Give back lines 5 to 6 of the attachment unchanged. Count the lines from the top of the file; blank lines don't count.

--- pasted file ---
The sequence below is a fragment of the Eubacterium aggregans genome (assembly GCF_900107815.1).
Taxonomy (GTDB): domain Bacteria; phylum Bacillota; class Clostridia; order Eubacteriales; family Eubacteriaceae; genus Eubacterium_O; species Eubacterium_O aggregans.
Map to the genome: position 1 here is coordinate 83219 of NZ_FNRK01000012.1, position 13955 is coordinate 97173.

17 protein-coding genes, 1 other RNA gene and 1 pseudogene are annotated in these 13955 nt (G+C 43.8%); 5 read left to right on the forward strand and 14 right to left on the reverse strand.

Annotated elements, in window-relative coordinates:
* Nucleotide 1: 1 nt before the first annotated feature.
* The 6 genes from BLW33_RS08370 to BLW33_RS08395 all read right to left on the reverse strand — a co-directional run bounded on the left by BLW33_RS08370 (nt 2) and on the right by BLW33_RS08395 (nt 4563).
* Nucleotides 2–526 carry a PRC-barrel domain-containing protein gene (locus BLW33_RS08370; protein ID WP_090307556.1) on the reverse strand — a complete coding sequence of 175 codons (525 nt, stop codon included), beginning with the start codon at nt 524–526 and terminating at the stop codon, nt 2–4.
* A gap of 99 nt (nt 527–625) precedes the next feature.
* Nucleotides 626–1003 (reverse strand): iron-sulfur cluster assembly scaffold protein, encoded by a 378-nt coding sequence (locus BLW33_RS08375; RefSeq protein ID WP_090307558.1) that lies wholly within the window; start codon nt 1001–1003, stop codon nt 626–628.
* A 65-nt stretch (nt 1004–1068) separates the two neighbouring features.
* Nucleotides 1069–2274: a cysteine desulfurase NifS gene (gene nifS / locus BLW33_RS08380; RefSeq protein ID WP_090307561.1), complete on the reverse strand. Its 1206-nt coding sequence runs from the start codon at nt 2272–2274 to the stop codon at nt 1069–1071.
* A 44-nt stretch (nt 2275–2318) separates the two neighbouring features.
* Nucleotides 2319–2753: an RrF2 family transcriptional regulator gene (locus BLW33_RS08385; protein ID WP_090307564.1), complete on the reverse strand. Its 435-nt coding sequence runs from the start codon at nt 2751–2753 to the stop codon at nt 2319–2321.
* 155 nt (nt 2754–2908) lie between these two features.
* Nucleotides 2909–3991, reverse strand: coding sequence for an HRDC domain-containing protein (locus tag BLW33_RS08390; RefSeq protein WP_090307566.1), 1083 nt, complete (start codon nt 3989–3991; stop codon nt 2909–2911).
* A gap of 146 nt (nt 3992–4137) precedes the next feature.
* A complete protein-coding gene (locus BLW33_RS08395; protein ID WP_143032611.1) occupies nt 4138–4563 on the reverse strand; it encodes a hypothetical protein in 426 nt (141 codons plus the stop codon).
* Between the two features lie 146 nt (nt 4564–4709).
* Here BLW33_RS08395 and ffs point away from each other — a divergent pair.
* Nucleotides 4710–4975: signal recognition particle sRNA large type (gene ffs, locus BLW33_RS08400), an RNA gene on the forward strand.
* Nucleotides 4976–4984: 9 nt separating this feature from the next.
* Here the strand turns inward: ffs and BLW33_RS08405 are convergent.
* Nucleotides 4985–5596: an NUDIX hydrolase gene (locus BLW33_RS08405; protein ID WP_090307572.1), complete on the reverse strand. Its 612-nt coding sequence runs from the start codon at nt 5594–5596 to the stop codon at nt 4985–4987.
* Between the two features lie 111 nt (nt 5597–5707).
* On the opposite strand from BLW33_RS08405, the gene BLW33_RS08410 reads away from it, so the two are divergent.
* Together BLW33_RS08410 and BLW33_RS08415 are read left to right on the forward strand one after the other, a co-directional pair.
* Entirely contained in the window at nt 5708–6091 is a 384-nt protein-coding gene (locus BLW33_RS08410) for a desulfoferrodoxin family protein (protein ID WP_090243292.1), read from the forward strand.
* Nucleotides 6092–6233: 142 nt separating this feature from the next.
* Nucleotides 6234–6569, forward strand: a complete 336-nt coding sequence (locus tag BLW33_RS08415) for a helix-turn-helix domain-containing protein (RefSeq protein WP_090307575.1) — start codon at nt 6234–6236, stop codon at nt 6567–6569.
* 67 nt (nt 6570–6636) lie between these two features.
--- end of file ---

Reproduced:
Annotated elements, in window-relative coordinates:
* Nucleotide 1: 1 nt before the first annotated feature.